The Terminator Movie Review (1984)

The Terminator stars Arnold Schwarzenegger, Linda Hamilton, and Michael Biehn and was directed by James Cameron. Set during 1984, it tells the story of Sarah Connor, a young waitress played by Linda Hamilton, who’s been targeted for termination by a cyborg assassin sent from the future. With the help of a protector from the future, she must try to survive in order to ensure humanity’s future.

It’s always interesting to revisit the early films in a long-running franchise, especially when those moves have become an iconic part of pop culture. “I’ll be back” is probably one of the most frequently quoted movie lines of all time and I would venture to guess that most people would be able to correctly identify a sunglasses-wearing Arnold Schwarzenegger as The Terminator, even if they’ve never seen any of the movies. Much like another iconic character – Rambo – The Terminator has become nearly synonymous with 80s action movies. And, much like with Rambo, the general pop culture perception of the character and the franchise don’t exactly line up with the actualities of the first film.

Even as a casual fan of the franchise, I was a little surprised by the tone of this first movie. I’ve seen it quite a few times, but it’s been a number of years since I last rewatched it. I had no trouble remembering the basic plot points, but I guess I went into it expecting a lighter movie than it actually is. This is pretty dark and grimy, not only in terms of the visual aesthetic, but also the plot.

There are actually some pretty brutal moments of action in this, not to mention a touch of gore. It’s mostly related to The Terminator’s fleshy exterior, but there are some bloody moments beyond that too. Given its spot in pop culture history and the countless movies that have been influenced by it, it’s easy to forget just how unique and original the first Terminator movie was. It wasn’t adapted from a book or a tv show, but instead came right from James Cameron’s mind – or perhaps more precisely – from his dreams. Cyborgs weren’t exactly a new or novel concept in 1984, but the idea of a cyborg assassin sent from the future to kill somebody in the past in order to change the future was pretty novel. Another novel concept? Casting an Austrian former bodybuilder as your main villain.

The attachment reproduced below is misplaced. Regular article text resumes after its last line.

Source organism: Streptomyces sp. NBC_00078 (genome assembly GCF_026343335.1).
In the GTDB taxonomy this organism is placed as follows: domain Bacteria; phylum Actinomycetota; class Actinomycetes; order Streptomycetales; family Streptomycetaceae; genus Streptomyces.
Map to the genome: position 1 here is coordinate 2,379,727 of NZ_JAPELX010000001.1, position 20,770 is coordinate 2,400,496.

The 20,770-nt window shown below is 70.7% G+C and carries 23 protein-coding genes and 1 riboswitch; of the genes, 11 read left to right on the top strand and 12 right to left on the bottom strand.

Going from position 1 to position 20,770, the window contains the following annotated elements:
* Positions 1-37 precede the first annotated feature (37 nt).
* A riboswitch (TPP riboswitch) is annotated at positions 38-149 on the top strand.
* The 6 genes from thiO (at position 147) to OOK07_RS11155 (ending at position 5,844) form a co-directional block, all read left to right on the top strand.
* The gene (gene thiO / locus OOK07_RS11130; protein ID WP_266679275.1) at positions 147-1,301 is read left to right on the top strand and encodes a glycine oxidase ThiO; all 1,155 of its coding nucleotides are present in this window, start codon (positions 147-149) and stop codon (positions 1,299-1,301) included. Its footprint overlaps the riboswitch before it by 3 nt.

The Terminator 1984
The Terminator 1984

It might seem like an obvious choice now, but Arnold Schwarzenegger wasn’t yet the go-to action star. Plus, The Terminator character was originally written as a stealthy every-man character who could easily blend into the crowd… something Schwarzenegger isn’t exactly known for. In fact, he initially read for the part of Kyle Reese. But, he was eventually cast as The Terminator and it was a gamble that paid off. He brought a sense of formidability to the role and both his size and accent only furthered the idea that he’s a machine. He really doesn’t have all that much dialogue, but the lines he does have are delivered in an interesting way. He’s got a very robotic and threatening tone, but he’s so matter-of-fact and literal that it injects a bit of humor, making for an all-around entertaining character.

The other thing that really struck me on this rewatch was the transformation of Sarah Connor. Like I said, it’s interesting coming back to the first movie in a franchise when you know the trajectory for its characters. It’s really crazy how simple and humble Sarah Connor’s beginning is. Even over the course of this single film, her transformation is impressive, but never feels jarring or out of place. Towards the end when she barks out “On your feel soldier!”, it feels right for her character. Cause it is her true character… or is it? Was she always destined to become who she does? Or was it only cause of The Terminator and Reese’s trip to the past?